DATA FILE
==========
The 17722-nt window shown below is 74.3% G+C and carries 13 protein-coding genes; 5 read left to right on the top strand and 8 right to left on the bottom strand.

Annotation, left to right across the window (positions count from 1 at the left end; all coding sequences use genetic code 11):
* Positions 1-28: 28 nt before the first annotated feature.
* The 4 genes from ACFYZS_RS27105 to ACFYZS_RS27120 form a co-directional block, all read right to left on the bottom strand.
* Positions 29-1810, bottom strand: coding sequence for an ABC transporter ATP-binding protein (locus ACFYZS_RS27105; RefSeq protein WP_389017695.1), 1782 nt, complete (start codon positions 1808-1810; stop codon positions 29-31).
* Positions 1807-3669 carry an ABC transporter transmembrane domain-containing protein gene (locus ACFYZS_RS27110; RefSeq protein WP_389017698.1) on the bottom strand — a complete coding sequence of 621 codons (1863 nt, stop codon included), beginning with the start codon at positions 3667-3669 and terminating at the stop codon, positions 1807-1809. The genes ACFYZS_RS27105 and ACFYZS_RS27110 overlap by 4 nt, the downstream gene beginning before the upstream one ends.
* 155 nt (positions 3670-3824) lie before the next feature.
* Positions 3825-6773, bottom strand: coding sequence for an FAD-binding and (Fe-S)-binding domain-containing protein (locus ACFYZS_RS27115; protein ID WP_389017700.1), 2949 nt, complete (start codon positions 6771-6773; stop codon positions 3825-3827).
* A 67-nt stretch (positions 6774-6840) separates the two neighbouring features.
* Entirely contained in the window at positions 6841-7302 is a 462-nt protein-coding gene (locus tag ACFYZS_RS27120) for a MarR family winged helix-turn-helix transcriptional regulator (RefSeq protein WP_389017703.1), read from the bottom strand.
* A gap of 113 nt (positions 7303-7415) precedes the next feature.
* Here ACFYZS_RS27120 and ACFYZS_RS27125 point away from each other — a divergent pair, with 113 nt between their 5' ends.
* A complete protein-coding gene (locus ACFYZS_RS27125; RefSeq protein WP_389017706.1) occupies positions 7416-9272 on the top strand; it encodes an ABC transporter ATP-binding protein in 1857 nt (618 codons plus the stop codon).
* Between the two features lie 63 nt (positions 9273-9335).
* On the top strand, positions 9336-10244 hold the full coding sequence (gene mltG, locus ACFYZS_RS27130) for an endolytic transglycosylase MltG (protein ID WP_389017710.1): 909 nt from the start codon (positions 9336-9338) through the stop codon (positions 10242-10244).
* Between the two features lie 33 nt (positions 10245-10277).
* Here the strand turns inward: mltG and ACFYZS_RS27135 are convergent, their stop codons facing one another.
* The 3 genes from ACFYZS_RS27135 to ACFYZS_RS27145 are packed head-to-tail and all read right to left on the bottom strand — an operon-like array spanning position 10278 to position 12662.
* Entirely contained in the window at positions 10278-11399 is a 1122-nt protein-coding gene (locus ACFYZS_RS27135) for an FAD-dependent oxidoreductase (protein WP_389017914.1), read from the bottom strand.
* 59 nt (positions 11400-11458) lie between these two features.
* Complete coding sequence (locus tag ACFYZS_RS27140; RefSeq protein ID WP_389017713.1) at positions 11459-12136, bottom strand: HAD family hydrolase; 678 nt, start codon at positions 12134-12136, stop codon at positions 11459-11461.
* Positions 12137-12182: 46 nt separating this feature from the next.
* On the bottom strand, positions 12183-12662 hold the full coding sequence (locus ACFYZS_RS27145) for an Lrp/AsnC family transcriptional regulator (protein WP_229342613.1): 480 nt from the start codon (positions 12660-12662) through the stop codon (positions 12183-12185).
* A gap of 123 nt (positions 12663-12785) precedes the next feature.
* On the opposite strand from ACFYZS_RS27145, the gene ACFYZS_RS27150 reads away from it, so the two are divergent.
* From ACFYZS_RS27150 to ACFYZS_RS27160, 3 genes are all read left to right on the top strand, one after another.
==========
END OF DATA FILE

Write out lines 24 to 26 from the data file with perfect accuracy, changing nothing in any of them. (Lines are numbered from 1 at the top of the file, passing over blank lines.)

* A gap of 123 nt (positions 12663-12785) precedes the next feature.
* On the opposite strand from ACFYZS_RS27145, the gene ACFYZS_RS27150 reads away from it, so the two are divergent.
* From ACFYZS_RS27150 to ACFYZS_RS27160, 3 genes are all read left to right on the top strand, one after another.